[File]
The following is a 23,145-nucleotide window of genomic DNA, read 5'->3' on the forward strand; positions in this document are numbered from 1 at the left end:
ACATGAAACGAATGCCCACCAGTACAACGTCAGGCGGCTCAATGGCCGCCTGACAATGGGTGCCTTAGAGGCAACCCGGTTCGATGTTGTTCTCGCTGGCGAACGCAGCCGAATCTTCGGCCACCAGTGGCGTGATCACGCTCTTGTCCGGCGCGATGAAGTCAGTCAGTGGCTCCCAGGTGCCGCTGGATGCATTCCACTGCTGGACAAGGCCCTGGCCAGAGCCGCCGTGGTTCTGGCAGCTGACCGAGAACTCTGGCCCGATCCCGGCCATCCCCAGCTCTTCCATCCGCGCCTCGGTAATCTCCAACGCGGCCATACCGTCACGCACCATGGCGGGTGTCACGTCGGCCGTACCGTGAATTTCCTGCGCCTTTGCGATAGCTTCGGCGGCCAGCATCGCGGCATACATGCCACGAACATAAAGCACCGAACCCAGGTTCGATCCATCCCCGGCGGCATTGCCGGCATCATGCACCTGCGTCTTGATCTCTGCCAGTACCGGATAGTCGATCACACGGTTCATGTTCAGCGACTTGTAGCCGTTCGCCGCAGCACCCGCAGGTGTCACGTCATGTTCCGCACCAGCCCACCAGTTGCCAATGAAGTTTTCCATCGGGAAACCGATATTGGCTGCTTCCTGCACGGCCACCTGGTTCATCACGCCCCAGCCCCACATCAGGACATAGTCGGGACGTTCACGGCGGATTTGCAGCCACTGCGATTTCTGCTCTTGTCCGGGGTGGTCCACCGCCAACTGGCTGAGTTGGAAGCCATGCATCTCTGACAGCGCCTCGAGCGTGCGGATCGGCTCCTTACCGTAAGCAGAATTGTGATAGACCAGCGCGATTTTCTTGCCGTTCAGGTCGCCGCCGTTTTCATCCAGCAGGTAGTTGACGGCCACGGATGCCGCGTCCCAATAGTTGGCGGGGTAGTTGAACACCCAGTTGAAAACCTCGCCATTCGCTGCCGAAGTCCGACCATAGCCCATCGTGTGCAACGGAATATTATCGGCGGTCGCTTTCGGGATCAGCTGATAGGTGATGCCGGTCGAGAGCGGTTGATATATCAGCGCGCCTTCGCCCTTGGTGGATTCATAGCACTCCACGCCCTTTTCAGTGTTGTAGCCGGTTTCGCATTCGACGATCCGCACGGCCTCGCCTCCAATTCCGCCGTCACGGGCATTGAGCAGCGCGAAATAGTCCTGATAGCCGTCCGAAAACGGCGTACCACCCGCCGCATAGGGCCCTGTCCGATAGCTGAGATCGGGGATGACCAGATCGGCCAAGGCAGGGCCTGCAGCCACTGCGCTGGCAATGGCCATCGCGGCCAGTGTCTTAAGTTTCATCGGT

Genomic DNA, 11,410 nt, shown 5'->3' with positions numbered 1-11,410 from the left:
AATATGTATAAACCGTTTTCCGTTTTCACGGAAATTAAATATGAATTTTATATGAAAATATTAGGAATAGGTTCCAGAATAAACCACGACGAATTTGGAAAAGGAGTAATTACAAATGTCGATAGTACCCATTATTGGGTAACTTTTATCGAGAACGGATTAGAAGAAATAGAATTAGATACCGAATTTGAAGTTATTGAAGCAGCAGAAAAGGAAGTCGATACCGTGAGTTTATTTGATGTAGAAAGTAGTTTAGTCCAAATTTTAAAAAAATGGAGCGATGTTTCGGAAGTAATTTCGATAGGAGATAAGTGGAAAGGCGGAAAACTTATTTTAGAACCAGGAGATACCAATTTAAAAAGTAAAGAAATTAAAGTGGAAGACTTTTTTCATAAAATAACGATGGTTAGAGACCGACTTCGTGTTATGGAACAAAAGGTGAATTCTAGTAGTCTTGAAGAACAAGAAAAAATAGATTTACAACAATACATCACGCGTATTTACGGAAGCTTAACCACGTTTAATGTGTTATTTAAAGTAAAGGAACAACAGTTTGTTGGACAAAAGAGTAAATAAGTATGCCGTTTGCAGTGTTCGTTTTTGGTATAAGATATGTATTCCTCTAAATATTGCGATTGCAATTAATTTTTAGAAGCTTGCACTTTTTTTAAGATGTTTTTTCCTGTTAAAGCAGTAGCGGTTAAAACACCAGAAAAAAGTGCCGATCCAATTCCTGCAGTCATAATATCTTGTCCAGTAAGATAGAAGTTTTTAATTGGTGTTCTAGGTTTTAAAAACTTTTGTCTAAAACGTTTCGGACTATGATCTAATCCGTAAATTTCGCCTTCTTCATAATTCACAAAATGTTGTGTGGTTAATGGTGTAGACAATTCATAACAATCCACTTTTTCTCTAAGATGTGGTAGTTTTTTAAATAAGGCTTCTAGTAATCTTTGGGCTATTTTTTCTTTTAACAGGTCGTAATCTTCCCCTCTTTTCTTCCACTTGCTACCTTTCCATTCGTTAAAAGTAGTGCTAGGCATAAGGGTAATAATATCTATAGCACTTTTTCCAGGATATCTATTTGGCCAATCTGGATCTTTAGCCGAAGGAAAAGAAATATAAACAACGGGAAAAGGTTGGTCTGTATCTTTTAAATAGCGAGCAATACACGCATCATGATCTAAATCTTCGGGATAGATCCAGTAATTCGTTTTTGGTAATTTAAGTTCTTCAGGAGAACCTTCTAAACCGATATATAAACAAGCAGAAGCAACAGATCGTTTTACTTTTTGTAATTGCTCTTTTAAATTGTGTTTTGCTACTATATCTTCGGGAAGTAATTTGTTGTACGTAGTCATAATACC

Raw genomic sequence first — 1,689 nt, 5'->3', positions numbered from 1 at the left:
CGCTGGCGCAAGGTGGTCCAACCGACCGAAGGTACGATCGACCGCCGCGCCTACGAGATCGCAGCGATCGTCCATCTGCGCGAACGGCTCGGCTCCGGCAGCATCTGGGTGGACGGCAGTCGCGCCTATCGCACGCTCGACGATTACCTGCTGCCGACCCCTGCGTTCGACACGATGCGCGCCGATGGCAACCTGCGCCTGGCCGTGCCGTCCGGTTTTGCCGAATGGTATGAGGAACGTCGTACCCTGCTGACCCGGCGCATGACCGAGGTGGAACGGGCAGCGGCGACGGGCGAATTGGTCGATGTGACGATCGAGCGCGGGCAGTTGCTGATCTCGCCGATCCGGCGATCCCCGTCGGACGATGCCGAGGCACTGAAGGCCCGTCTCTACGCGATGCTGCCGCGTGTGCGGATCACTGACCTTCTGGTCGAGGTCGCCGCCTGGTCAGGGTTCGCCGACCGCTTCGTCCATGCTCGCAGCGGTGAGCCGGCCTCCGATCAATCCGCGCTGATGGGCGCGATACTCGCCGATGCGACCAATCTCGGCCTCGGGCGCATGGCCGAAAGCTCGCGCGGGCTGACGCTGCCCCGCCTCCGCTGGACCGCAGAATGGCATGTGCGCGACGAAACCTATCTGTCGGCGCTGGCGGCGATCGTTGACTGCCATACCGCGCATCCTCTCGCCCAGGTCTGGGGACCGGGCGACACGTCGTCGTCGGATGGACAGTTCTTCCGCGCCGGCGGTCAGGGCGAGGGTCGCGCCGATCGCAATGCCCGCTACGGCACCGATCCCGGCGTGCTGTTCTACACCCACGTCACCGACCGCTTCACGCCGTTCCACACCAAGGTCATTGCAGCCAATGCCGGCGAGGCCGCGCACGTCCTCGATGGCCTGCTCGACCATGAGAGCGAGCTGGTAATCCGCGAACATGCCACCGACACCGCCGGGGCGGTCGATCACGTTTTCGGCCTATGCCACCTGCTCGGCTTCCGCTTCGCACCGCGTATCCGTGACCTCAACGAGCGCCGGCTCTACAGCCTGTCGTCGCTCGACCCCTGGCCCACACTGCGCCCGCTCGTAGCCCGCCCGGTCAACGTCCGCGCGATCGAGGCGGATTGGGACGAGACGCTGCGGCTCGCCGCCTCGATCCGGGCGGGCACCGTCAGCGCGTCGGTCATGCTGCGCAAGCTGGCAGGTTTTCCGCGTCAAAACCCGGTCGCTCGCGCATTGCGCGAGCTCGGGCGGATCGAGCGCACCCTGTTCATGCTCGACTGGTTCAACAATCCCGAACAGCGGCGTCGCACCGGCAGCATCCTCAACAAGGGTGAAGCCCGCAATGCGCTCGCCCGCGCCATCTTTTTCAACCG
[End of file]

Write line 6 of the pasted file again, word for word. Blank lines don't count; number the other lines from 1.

CGCTGGCGCAAGGTGGTCCAACCGACCGAAGGTACGATCGACCGCCGCGCCTACGAGATCGCAGCGATCGTCCATCTGCGCGAACGGCTCGGCTCCGGCAGCATCTGGGTGGACGGCAGTCGCGCCTATCGCACGCTCGACGATTACCTGCTGCCGACCCCTGCGTTCGACACGATGCGCGCCGATGGCAACCTGCGCCTGGCCGTGCCGTCCGGTTTTGCCGAATGGTATGAGGAACGTCGTACCCTGCTGACCCGGCGCATGACCGAGGTGGAACGGGCAGCGGCGACGGGCGAATTGGTCGATGTGACGATCGAGCGCGGGCAGTTGCTGATCTCGCCGATCCGGCGATCCCCGTCGGACGATGCCGAGGCACTGAAGGCCCGTCTCTACGCGATGCTGCCGCGTGTGCGGATCACTGACCTTCTGGTCGAGGTCGCCGCCTGGTCAGGGTTCGCCGACCGCTTCGTCCATGCTCGCAGCGGTGAGCCGGCCTCCGATCAATCCGCGCTGATGGGCGCGATACTCGCCGATGCGACCAATCTCGGCCTCGGGCGCATGGCCGAAAGCTCGCGCGGGCTGACGCTGCCCCGCCTCCGCTGGACCGCAGAATGGCATGTGCGCGACGAAACCTATCTGTCGGCGCTGGCGGCGATCGTTGACTGCCATACCGCGCATCCTCTCGCCCAGGTCTGGGGACCGGGCGACACGTCGTCGTCGGATGGACAGTTCTTCCGCGCCGGCGGTCAGGGCGAGGGTCGCGCCGATCGCAATGCCCGCTACGGCACCGATCCCGGCGTGCTGTTCTACACCCACGTCACCGACCGCTTCACGCCGTTCCACACCAAGGTCATTGCAGCCAATGCCGGCGAGGCCGCGCACGTCCTCGATGGCCTGCTCGACCATGAGAGCGAGCTGGTAATCCGCGAACATGCCACCGACACCGCCGGGGCGGTCGATCACGTTTTCGGCCTATGCCACCTGCTCGGCTTCCGCTTCGCACCGCGTATCCGTGACCTCAACGAGCGCCGGCTCTACAGCCTGTCGTCGCTCGACCCCTGGCCCACACTGCGCCCGCTCGTAGCCCGCCCGGTCAACGTCCGCGCGATCGAGGCGGATTGGGACGAGACGCTGCGGCTCGCCGCCTCGATCCGGGCGGGCACCGTCAGCGCGTCGGTCATGCTGCGCAAGCTGGCAGGTTTTCCGCGTCAAAACCCGGTCGCTCGCGCATTGCGCGAGCTCGGGCGGATCGAGCGCACCCTGTTCATGCTCGACTGGTTCAACAATCCCGAACAGCGGCGTCGCACCGGCAGCATCCTCAACAAGGGTGAAGCCCGCAATGCGCTCGCCCGCGCCATCTTTTTCAACCG